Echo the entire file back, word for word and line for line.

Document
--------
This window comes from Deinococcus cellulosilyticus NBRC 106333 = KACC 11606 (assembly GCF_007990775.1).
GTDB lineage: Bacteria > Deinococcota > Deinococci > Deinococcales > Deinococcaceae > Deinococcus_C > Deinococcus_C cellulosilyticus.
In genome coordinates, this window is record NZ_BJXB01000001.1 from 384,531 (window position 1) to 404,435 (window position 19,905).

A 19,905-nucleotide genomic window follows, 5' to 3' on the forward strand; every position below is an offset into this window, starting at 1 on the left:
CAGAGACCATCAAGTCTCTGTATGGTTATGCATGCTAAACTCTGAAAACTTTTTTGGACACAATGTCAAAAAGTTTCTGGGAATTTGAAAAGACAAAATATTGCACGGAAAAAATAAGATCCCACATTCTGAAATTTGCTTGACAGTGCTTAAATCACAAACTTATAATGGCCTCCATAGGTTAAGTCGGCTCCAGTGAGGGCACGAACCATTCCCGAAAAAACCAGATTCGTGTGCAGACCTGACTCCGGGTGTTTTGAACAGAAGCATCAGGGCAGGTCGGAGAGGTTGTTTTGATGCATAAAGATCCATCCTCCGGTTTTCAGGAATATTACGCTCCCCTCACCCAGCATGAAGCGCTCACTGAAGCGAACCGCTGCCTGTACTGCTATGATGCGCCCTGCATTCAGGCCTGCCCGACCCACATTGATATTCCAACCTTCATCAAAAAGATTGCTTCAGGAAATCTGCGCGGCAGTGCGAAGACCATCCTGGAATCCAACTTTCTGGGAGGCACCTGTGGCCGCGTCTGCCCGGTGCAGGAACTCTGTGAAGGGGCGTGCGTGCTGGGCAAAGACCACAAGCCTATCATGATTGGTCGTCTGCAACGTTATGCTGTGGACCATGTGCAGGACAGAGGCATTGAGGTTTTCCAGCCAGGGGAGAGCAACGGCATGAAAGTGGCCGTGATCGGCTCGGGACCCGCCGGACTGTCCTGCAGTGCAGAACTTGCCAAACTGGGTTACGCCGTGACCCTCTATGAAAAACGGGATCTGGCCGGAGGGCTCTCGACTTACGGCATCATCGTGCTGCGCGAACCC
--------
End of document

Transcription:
This window comes from Deinococcus cellulosilyticus NBRC 106333 = KACC 11606 (assembly GCF_007990775.1).
GTDB lineage: Bacteria > Deinococcota > Deinococci > Deinococcales > Deinococcaceae > Deinococcus_C > Deinococcus_C cellulosilyticus.
In genome coordinates, this window is record NZ_BJXB01000001.1 from 384,531 (window position 1) to 404,435 (window position 19,905).

A 19,905-nucleotide genomic window follows, 5' to 3' on the forward strand; every position below is an offset into this window, starting at 1 on the left:
CAGAGACCATCAAGTCTCTGTATGGTTATGCATGCTAAACTCTGAAAACTTTTTTGGACACAATGTCAAAAAGTTTCTGGGAATTTGAAAAGACAAAATATTGCACGGAAAAAATAAGATCCCACATTCTGAAATTTGCTTGACAGTGCTTAAATCACAAACTTATAATGGCCTCCATAGGTTAAGTCGGCTCCAGTGAGGGCACGAACCATTCCCGAAAAAACCAGATTCGTGTGCAGACCTGACTCCGGGTGTTTTGAACAGAAGCATCAGGGCAGGTCGGAGAGGTTGTTTTGATGCATAAAGATCCATCCTCCGGTTTTCAGGAATATTACGCTCCCCTCACCCAGCATGAAGCGCTCACTGAAGCGAACCGCTGCCTGTACTGCTATGATGCGCCCTGCATTCAGGCCTGCCCGACCCACATTGATATTCCAACCTTCATCAAAAAGATTGCTTCAGGAAATCTGCGCGGCAGTGCGAAGACCATCCTGGAATCCAACTTTCTGGGAGGCACCTGTGGCCGCGTCTGCCCGGTGCAGGAACTCTGTGAAGGGGCGTGCGTGCTGGGCAAAGACCACAAGCCTATCATGATTGGTCGTCTGCAACGTTATGCTGTGGACCATGTGCAGGACAGAGGCATTGAGGTTTTCCAGCCAGGGGAGAGCAACGGCATGAAAGTGGCCGTGATCGGCTCGGGACCCGCCGGACTGTCCTGCAGTGCAGAACTTGCCAAACTGGGTTACGCCGTGACCCTCTATGAAAAACGGGATCTGGCCGGAGGGCTCTCGACTTACGGCATCATCGTGCTGCGCGAACCC